August 2016
Volume 16, Issue 12
Open Access
Vision Sciences Society Annual Meeting Abstract  |   September 2016
Neurophysiological mechanisms of experience-dependent perceptual biases using concurrent EEG-fMRI recordings
Author Affiliations
  • Nathan Petro
    Department of Psychology, Center for the Study of Emotion and Attention, College of Liberal Arts & Sciences, University of Florida
  • L. Forest Gruss
    Department of Psychology, Center for the Study of Emotion and Attention, College of Liberal Arts & Sciences, University of Florida
  • Siyang Yin
    J. Crayton Pruitt Family Department of Biomedical Engineering, Herbert Wertheim College of Engineering, University of Florida
  • Haiqing Huang
    J. Crayton Pruitt Family Department of Biomedical Engineering, Herbert Wertheim College of Engineering, University of Florida
  • Vladimir Miskovic
    Department of Psychology, Harpur College of Arts & Sciences, Binghamton University
  • Mingzhou Ding
    J. Crayton Pruitt Family Department of Biomedical Engineering, Herbert Wertheim College of Engineering, University of Florida
  • Andreas Keil
    Department of Psychology, Center for the Study of Emotion and Attention, College of Liberal Arts & Sciences, University of Florida
Journal of Vision September 2016, Vol.16, 1094. doi:10.1167/16.12.1094
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      Nathan Petro, L. Forest Gruss, Siyang Yin, Haiqing Huang, Vladimir Miskovic, Mingzhou Ding, Andreas Keil; Neurophysiological mechanisms of experience-dependent perceptual biases using concurrent EEG-fMRI recordings. Journal of Vision 2016;16(12):1094. doi: 10.1167/16.12.1094.

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      © 2017 Association for Research in Vision and Ophthalmology.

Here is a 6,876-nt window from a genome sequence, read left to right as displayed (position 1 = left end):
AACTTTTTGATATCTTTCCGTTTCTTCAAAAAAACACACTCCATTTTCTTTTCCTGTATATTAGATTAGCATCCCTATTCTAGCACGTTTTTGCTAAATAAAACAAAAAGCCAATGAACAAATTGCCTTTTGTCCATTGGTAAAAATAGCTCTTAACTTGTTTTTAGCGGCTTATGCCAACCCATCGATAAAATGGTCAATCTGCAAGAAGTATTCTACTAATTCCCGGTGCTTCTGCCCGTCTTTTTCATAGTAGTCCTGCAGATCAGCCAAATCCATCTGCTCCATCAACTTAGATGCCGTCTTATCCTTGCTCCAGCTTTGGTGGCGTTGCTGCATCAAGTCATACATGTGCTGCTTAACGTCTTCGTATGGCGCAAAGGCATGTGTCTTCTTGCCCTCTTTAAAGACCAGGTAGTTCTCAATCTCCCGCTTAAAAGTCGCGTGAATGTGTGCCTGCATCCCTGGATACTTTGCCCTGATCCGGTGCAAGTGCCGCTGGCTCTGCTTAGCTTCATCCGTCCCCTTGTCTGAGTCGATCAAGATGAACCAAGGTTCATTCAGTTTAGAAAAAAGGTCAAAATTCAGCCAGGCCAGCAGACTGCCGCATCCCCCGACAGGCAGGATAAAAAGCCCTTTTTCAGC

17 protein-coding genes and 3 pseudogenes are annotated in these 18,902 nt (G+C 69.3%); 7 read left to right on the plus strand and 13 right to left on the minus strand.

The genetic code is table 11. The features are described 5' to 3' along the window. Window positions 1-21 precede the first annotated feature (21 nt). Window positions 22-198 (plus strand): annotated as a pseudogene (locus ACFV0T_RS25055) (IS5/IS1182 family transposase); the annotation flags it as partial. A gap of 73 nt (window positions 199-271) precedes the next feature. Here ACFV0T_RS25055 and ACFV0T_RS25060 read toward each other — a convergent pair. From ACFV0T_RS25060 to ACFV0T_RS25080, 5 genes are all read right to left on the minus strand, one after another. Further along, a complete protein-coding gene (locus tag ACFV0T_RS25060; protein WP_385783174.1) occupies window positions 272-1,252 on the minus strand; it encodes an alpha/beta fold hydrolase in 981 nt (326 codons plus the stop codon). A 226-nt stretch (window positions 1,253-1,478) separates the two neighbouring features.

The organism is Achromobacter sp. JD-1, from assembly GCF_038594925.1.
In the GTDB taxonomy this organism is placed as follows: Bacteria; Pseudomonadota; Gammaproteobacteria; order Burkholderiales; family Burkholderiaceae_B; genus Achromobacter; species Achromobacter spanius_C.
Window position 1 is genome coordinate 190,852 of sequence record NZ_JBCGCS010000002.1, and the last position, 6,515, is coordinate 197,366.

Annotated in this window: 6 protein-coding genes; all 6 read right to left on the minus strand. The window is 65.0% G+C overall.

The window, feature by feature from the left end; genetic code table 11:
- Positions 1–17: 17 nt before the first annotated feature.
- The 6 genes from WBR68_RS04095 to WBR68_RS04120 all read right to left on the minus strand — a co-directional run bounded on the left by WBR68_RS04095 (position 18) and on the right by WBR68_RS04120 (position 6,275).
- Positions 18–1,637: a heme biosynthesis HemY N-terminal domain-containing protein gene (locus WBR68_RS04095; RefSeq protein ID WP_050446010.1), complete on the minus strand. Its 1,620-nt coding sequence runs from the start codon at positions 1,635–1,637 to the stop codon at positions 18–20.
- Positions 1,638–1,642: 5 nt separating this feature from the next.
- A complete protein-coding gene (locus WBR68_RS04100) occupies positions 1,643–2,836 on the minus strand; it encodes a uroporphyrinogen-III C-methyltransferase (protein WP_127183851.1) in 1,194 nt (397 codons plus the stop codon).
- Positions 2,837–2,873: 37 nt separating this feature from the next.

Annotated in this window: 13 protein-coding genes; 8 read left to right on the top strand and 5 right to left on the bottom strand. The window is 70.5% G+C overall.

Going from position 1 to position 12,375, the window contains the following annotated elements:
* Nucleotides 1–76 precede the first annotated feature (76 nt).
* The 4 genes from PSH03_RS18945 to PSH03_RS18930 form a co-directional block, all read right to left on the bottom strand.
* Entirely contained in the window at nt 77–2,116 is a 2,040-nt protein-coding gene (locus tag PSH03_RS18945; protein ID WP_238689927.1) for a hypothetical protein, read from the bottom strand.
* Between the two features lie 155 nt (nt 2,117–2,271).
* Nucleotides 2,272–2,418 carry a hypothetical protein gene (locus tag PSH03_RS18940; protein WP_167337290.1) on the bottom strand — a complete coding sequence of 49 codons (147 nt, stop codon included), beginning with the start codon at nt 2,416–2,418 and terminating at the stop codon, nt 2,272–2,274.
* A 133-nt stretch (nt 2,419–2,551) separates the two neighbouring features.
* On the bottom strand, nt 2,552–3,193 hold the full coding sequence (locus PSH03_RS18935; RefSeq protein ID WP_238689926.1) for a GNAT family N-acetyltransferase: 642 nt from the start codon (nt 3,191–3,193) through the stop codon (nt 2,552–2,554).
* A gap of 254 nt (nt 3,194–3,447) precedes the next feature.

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Abstract

Motivationally relevant compared to irrelevant stimuli show measurable biases in sensory systems. Neurophysiologically, biases have been demonstrated in single-neurons as well as neural mass activity in sensory cortex. One hypothesis states that this modulation of sensory neurons is driven by re-entrant projections from anterior cortical and subcortical structures, but limited empirical evidence exists to support this hypothesis. To address this limitation in the literature, the current project simultaneously collected BOLD and EEG, utilizing their spatial and temporal resolutions, in addition to electrocardiography during a classical conditioning paradigm in which the orientation of grating stimuli (i.e. the conditioned stimulus, CS) predicted the presence (CS+) or absence (CS-) of a cutaneous electric shock (i.e. the unconditioned stimulus, US). Phase reversal of the gratings elicited a steady-state visual evoked potential, which was used to estimate stimulus related visual cortical activity on a single-trial basis. CS+ relative to CS- trials during US pairing were associated with increased ssVEP amplitude, greater heart-rate deceleration, and greater BOLD activation in primary visual, anterior insular, and temporal cortices bilaterally. Modeling BOLD activity using the single-trial ssVEP indices showed specific BOLD-ssVEP coupling in primary and extended visual cortex over all trials, and CS+ relative to CS- specific activation in the calcarine and dorsolateral prefrontal cortices. BOLD signals in bilateral amygdala showed CS+ specific ssVEP coupling early during US pairing. These results suggest that visual cortical responses are amplified as a function of motivational relevance, and that anterior structures relate to fluctuations in visual cortical activity. Future analyses may test the extent to which these extra-visual cortical sites are functionally related visual cortical engagement and if any temporal pattern exists among the engagement of these structures.

Meeting abstract presented at VSS 2016

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